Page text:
In 3:6 the writer has stated the need to “hold on to our courage and the hope of which we boast”. The word “courage” is more often translated “confidence” (eg. 4:16, 10:19, 35), and that meaning seems preferable here too. For this passage speaks of our hope (in terms of the rest that awaits us) and of the need to hold firm to our confidence without turning away in unbelief.
The passage might be better worked through as written in the study (and the two NIV headings give a good indication of the theme in each half), but let me try and unpack the meaning of the passage by considering the following questions –
The quotation from Psalm 95 mentions God speaking of “my rest”, but it is particularly in ch.4 that the meaning of this rest is explored. It is God’s rest because in the first place it refers back to the 7th day of creation (see 4:3b, 4), a rest that speaks not of a day off after a busy week but God’s enjoyment of all that he had made. It was a rest we were meant to share in as we enjoyed God’s many blessings and the wonderful world he had put us in, and enjoyed the wonder of knowing him. Since Genesis 3 we have no longer enjoyed that rest, the world has become a restless place.
The Promised Land was spoken of as the land of rest. So in Psalm 95 David is remembering the occasion in Numbers 13, 14, when the Israelites were poised to be led into the Land by Moses, and the people rebelled, refusing to go in, resulting in the punishment of 40 years wandering in the wilderness until that entire generation had died. None of them (except for Joshua and Caleb, who had trusted God’s promise), entered into the Promised Land.
And yet Canaan was only ever a picture/model of God’s rest – a prototype. God’s rest is not a piece of real estate in the Middle East, it is something much bigger and more wonderful. Hence, when David writes Ps.95 hundreds of years after Joshua had led the Israelites into the land, he implies we might still fail to enter God’s rest as that earlier generation had done if we don’t respond rightly to God’s Word. That’s the point being made in 4:6-9. The promise of remains (cf. 4:1), it is not something has been fulfilled under Joshua, it is still future, and therefore our situation is analogous to the Israelites before they entered the land.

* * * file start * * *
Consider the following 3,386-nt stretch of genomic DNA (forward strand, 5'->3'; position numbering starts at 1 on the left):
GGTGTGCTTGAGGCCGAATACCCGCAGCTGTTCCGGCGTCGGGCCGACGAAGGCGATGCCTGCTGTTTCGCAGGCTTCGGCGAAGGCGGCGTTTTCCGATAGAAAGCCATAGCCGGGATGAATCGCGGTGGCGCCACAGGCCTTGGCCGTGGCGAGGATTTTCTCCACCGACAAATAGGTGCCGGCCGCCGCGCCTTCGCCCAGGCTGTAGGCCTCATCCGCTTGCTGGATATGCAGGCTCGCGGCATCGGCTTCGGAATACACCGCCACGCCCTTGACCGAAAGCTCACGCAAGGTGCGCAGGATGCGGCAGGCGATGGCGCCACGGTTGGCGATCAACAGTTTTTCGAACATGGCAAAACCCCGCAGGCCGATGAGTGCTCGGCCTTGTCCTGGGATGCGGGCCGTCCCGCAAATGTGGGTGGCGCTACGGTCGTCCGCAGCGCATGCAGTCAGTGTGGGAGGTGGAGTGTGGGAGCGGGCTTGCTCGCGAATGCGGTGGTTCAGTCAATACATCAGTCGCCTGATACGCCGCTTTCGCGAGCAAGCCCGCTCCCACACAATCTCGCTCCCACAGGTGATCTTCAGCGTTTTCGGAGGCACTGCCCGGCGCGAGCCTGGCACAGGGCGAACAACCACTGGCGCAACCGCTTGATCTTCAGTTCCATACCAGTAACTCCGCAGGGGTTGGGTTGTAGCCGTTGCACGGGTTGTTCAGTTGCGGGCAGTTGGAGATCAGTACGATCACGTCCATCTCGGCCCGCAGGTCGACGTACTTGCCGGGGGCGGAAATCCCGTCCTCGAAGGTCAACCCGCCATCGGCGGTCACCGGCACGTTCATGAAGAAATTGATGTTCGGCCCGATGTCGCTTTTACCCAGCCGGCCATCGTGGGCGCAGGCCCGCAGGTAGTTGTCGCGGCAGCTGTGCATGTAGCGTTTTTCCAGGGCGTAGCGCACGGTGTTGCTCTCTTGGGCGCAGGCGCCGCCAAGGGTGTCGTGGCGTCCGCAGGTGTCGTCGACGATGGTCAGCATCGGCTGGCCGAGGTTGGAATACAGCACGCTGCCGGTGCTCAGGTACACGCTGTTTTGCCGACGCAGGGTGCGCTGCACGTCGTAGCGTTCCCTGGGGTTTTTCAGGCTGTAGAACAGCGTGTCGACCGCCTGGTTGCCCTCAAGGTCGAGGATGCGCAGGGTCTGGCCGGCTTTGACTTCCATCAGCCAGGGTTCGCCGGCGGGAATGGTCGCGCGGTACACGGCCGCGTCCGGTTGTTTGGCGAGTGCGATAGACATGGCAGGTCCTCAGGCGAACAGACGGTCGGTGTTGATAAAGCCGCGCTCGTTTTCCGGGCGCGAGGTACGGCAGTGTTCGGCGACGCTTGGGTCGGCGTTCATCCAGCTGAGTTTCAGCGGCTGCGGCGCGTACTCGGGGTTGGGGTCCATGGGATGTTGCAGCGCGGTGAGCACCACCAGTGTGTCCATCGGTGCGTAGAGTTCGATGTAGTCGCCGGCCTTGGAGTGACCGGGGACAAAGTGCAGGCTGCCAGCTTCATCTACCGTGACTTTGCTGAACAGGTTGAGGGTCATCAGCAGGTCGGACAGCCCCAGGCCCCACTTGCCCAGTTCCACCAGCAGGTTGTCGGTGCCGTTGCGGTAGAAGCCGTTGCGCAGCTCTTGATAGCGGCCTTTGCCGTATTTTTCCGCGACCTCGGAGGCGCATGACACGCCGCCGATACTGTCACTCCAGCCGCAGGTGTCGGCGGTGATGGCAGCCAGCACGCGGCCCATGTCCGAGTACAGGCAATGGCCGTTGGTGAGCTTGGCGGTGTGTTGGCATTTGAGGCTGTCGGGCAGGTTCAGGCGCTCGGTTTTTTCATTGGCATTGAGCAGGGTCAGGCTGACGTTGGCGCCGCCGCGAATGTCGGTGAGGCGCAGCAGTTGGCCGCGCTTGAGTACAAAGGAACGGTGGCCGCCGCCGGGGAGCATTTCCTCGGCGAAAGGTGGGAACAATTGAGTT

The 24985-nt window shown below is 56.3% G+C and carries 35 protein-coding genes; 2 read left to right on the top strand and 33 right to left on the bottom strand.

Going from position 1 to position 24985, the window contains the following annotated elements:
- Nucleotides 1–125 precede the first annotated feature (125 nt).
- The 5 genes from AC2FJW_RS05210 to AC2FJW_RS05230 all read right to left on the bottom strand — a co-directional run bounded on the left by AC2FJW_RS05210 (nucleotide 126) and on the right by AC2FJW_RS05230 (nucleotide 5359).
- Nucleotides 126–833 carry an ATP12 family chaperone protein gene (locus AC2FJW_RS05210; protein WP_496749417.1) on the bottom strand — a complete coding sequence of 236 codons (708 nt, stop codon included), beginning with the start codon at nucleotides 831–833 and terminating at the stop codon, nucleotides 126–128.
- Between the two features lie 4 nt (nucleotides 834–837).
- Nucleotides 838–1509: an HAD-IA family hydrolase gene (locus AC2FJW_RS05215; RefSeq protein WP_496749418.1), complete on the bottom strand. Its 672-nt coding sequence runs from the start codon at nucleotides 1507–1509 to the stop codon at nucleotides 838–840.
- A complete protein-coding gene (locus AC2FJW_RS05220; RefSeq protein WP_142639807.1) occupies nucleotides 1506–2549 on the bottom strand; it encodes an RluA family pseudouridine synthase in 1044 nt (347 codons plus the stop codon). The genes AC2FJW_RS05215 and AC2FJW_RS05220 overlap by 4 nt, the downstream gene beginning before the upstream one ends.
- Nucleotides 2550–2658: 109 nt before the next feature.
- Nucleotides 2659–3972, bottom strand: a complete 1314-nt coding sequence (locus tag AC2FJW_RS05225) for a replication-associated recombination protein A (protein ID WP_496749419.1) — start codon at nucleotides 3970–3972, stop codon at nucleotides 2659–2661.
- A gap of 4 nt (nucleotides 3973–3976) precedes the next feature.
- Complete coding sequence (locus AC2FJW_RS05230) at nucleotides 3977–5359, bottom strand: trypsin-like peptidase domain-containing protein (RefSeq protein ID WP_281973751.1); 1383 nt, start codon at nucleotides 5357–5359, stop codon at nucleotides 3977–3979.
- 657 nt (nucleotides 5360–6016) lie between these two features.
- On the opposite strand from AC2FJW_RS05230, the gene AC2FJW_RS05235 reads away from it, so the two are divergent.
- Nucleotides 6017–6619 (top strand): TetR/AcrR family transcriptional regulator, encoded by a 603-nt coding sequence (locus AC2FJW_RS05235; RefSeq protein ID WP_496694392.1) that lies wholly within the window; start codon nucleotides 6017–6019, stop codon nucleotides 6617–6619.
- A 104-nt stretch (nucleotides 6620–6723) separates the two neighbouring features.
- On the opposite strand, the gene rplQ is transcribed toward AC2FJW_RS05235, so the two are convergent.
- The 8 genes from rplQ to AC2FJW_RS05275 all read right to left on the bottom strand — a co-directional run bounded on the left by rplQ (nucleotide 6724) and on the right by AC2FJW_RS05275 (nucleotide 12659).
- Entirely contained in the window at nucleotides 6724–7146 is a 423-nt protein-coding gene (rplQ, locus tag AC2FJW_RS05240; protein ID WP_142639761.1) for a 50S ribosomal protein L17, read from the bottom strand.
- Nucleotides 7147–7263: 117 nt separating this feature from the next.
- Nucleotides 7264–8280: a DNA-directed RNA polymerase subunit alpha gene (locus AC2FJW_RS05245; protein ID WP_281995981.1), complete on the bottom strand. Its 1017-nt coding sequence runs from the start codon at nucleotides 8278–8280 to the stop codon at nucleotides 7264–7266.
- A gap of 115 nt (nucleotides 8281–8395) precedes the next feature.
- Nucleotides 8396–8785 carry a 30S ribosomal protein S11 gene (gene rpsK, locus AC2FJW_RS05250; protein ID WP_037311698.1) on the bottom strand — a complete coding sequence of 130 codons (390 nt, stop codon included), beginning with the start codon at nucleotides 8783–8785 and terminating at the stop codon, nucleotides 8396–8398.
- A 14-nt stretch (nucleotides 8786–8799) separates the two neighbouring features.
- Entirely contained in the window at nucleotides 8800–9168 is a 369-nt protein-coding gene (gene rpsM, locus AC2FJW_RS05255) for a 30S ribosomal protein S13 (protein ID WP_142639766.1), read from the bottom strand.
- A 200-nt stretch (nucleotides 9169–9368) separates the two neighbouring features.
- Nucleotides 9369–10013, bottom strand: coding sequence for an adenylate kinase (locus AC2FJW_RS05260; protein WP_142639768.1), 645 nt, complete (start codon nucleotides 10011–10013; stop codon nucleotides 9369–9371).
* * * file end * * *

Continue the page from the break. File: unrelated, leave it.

The promise of rest comes to us in the Gospel (4:2). It is the same Gospel the Israelites had preached to them, though couched in different terms: remember Heb.1:1, the Gospel has now come into clearer and sharper focus in Jesus. What must our response be to God’s promise? Faith (4:2). Faith that “holds firmly to the end” (3:14). The example of the Israelites gives us a warning of what to avoid. Their disobedience was essentially unbelief – they hardened their hearts to God’s Word. The warning to us is given in 3:12: “See to it, brothers, that none of you has a sinful, unbelieving heart that turns away from the living God”, else we will prove that we are not those who have truly come to share in Christ (3:14).
We are to be very careful how we respond to God’s Word (cf.2:1), not hardening our hearts but believing it. The passage opens and closes with some important lessons about God’s Word. It is “living”, for the Holy Spirit addresses us today in the Scriptures. It is “active”, opening us up, exposing our hearts and the sin and unbelief that lurk there. But to ensure a right response to God’s Word we need each other too – daily encouragement (3:13). We have a responsibility for each other to ensure that none fall away (4:1,11). That is the reason for meeting as a Fellowship Group: to listen to God’s Word, and to encourage each other to heed it, to hold fast to it and to hold fast to Christ.